Selecting an Investment Manager


Longview Asset Management
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July 2015

How should you go about finding the best person or firm to invest your family’s money?

Let’s start by putting the question into context. Over any period of more than a year, most active investment managers will, after fees, underperform the broader market. This is true on a beforetax basis and doubly true after tax. So, finding a manager who can beat the market over time is not only an important task, but a difficult one.

Here are some key considerations.

Comfort and Trust: It is, of course, crucial that you deal with someone with whom you feel comfortable talking about your financial affairs, and in whom you have complete trust. That person or team will focus on your circumstances and goals, not their product. In addition to trusting your instincts as to whether they are truly putting your interests first, it is a good idea to enquire about their reputation. Ask to speak to an existing client of the firm about their experience. The majority of Canadian investment management firms have high standards, but there are some dramatic exceptions.

Understandable Investment Approach: Naturally, you will enquire about the firm’s long term investment returns. (The key here is long term.) Their investment strategy should be proven to work over time, particularly in down markets. Equally important, the investment approach should be easily understood. This test eliminates a surprisingly large number of investment firms, including the large diversified financial institutions which have lots of products on their shelf but no underlying philosophy. You should also ask how decisions are made. Is it by an individual who could leave tomorrow, or does the firm have a disciplined and repeatable process implemented by a qualified team? You should, of course, know exactly which securities you own at all times. If the firm operates a “black box” into which you are not permitted to see, thank them for their time and move on.

A Reasonably Focused Portfolio: Most investment accounts are over- diversified. To quote Warren Buffett, “Diversification is protection against ignorance. It makes little sense if you know what you are doing.” Independent studies show that the more stocks in a managed portfolio, the less chance it will, after fees, outperform the broader market. Some geographic and sector diversification is a good thing, but 20 high quality companies operating in at least five industries is sufficient.

Alignment: To ensure that your manager is fully focused on maximizing your investment returns, and has the same risk profile as you, the manager should have substantially all their financial capital invested in the same portfolio as you do. Be sure to ask about this.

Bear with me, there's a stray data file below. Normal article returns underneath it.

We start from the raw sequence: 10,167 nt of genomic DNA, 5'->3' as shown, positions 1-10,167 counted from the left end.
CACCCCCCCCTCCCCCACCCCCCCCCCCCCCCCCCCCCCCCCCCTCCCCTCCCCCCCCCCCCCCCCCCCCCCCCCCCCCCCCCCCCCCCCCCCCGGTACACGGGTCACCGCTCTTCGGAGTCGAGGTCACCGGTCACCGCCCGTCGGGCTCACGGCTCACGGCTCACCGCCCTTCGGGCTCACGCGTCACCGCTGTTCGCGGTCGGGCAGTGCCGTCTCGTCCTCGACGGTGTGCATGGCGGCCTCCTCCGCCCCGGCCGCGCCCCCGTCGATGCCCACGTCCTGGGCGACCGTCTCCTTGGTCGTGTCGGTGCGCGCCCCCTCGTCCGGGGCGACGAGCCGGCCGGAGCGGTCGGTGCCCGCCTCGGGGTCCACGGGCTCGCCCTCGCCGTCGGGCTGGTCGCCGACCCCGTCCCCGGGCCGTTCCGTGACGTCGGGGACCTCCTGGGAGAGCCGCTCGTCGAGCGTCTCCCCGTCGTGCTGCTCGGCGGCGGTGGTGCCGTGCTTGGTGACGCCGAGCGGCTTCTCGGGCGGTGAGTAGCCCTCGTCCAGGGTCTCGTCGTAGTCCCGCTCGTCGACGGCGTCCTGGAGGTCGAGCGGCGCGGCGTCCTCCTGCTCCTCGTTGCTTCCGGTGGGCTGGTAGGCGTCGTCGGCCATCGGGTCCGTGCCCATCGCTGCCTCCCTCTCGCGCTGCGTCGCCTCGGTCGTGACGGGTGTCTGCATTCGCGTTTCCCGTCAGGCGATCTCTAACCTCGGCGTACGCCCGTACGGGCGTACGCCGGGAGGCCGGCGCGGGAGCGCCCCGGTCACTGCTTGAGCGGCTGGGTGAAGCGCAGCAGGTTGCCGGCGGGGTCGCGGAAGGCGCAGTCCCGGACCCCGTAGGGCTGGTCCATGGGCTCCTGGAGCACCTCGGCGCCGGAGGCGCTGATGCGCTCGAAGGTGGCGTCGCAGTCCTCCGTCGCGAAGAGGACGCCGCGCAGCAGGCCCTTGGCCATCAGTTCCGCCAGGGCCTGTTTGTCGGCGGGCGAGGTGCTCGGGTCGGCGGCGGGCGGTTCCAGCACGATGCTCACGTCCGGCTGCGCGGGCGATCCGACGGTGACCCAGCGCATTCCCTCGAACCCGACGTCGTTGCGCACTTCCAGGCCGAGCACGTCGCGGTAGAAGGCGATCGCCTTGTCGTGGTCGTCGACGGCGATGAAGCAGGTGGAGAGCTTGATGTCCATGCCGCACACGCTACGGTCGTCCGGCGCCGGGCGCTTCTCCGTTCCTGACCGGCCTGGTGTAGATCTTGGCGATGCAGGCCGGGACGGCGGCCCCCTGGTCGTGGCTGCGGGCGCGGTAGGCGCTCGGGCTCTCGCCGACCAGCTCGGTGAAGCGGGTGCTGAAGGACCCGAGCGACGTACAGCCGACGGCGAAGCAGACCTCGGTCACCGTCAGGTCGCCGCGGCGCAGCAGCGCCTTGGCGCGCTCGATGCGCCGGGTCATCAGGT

Reasonable Fees: Your manager should disclose exactly what fees they charge. The fees should be reasonable for the amount managed. It is stunning that the vast majority of clients have no idea what fees they are paying. All studies prove that, over time, investment returns vary inversely with the amount of fees charged.

The most egregious fees are so-called performance fees, where the investment firm takes a percentage of the return in a given period above a hurdle rate. At first blush, this seems quite reasonable, but typically the performance is measured over too short a period by which to judge – let alone reward – investment success.

Irrespective of your investment manager, your returns will be strongly correlated with those of the broader stock market. Very few people realize that, in most years, the stock market either rises more than 20% or produces a negative return. If your manager charges a performance fee and your portfolio rises sharply with the broader market, you will be obliged to pay a hefty additional fee. If the market, along with your portfolio, tanks the following year, the manager will not return that fee. A further problem with performance fees is that the investment firm has an incentive to take additional risk with your money. Rolling the dice results in a big payday for the firm if it works out, while you are left with the loss if it doesn’t.

Tax Efficiency: Last, but not least, look for a firm that recognizes you live in an after-tax world. Like fees, taxes erode your capital over time. You pay capital gains tax only when an investment is sold. So, there is a great advantage in finding a manager with low portfolio turnover. This allows your money to compound on a before-tax basis. One test of an advisor is whether they focus on, and talk to you about, your likely long term after-tax returns.

Selecting the right investment manager will make a huge difference to your ability to retire comfortably. Your single best investment may be the time you spend making that selection.

A version of this edition of The Long View was published in the Globe & Mail on July 7th , 2015.

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